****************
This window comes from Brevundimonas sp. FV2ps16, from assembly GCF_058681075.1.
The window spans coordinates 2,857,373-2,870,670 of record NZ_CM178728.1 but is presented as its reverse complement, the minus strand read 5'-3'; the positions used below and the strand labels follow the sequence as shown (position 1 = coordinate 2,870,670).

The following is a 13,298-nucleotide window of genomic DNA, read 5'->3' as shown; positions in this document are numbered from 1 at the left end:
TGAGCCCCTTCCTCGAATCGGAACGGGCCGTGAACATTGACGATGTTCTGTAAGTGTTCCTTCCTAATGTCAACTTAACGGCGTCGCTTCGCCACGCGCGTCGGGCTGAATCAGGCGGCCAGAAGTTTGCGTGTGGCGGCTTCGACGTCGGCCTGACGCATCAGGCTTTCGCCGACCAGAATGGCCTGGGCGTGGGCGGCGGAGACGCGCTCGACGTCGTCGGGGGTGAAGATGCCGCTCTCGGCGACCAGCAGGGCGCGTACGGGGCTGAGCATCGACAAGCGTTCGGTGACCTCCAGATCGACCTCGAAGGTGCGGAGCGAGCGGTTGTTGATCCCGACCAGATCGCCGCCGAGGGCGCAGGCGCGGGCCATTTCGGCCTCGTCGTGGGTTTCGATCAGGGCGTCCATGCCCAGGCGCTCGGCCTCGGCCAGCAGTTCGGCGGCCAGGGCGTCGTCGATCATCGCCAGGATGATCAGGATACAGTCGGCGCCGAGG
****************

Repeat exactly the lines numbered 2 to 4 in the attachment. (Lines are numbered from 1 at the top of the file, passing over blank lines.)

The window spans coordinates 2,857,373-2,870,670 of record NZ_CM178728.1 but is presented as its reverse complement, the minus strand read 5'-3'; the positions used below and the strand labels follow the sequence as shown (position 1 = coordinate 2,870,670).

The following is a 13,298-nucleotide window of genomic DNA, read 5'->3' as shown; positions in this document are numbered from 1 at the left end:
TGAGCCCCTTCCTCGAATCGGAACGGGCCGTGAACATTGACGATGTTCTGTAAGTGTTCCTTCCTAATGTCAACTTAACGGCGTCGCTTCGCCACGCGCGTCGGGCTGAATCAGGCGGCCAGAAGTTTGCGTGTGGCGGCTTCGACGTCGGCCTGACGCATCAGGCTTTCGCCGACCAGAATGGCCTGGGCGTGGGCGGCGGAGACGCGCTCGACGTCGTCGGGGGTGAAGATGCCGCTCTCGGCGACCAGCAGGGCGCGTACGGGGCTGAGCATCGACAAGCGTTCGGTGACCTCCAGATCGACCTCGAAGGTGCGGAGCGAGCGGTTGTTGATCCCGACCAGATCGCCGCCGAGGGCGCAGGCGCGGGCCATTTCGGCCTCGTCGTGGGTTTCGATCAGGGCGTCCATGCCCAGGCGCTCGGCCTCGGCCAGCAGTTCGGCGGCCAGGGCGTCGTCGATCATCGCCAGGATGATCAGGATACAGTCGGCGCCGAGG